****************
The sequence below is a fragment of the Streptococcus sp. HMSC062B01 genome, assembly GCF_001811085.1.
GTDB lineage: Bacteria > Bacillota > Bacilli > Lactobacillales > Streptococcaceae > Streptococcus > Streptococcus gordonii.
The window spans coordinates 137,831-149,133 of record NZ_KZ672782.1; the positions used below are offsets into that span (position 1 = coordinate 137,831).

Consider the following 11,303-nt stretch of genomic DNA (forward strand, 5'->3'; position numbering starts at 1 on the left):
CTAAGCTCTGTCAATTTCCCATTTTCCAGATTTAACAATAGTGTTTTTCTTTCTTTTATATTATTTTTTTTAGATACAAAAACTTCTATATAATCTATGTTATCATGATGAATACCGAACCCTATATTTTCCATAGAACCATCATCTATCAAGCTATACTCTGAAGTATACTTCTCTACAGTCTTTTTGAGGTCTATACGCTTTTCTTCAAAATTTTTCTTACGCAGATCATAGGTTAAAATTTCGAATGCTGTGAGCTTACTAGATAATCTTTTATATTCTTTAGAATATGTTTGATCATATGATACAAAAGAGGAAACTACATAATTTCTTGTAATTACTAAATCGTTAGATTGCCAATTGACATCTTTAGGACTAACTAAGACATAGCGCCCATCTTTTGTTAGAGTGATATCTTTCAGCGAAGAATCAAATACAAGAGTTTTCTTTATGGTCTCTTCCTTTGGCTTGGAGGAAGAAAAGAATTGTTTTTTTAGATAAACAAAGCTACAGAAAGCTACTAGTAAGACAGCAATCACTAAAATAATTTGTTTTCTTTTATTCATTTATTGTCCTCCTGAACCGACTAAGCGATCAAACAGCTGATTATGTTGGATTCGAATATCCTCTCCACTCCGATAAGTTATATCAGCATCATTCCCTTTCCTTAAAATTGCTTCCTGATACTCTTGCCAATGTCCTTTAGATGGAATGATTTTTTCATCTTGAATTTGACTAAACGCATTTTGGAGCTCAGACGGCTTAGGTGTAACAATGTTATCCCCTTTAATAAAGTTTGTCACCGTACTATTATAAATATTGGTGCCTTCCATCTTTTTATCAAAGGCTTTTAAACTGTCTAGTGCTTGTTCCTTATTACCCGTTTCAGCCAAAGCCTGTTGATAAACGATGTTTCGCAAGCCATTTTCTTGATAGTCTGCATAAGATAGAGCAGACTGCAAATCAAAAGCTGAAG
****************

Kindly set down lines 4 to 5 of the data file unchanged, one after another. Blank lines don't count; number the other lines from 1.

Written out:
Consider the following 11,303-nt stretch of genomic DNA (forward strand, 5'->3'; position numbering starts at 1 on the left):
CTAAGCTCTGTCAATTTCCCATTTTCCAGATTTAACAATAGTGTTTTTCTTTCTTTTATATTATTTTTTTTAGATACAAAAACTTCTATATAATCTATGTTATCATGATGAATACCGAACCCTATATTTTCCATAGAACCATCATCTATCAAGCTATACTCTGAAGTATACTTCTCTACAGTCTTTTTGAGGTCTATACGCTTTTCTTCAAAATTTTTCTTACGCAGATCATAGGTTAAAATTTCGAATGCTGTGAGCTTACTAGATAATCTTTTATATTCTTTAGAATATGTTTGATCATATGATACAAAAGAGGAAACTACATAATTTCTTGTAATTACTAAATCGTTAGATTGCCAATTGACATCTTTAGGACTAACTAAGACATAGCGCCCATCTTTTGTTAGAGTGATATCTTTCAGCGAAGAATCAAATACAAGAGTTTTCTTTATGGTCTCTTCCTTTGGCTTGGAGGAAGAAAAGAATTGTTTTTTTAGATAAACAAAGCTACAGAAAGCTACTAGTAAGACAGCAATCACTAAAATAATTTGTTTTCTTTTATTCATTTATTGTCCTCCTGAACCGACTAAGCGATCAAACAGCTGATTATGTTGGATTCGAATATCCTCTCCACTCCGATAAGTTATATCAGCATCATTCCCTTTCCTTAAAATTGCTTCCTGATACTCTTGCCAATGTCCTTTAGATGGAATGATTTTTTCATCTTGAATTTGACTAAACGCATTTTGGAGCTCAGACGGCTTAGGTGTAACAATGTTATCCCCTTTAATAAAGTTTGTCACCGTACTATTATAAATATTGGTGCCTTCCATCTTTTTATCAAAGGCTTTTAAACTGTCTAGTGCTTGTTCCTTATTACCCGTTTCAGCCAAAGCCTGTTGATAAACGATGTTTCGCAAGCCATTTTCTTGATAGTCTGCATAAGATAGAGCAGACTGCAAATCAAAAGCTGAAG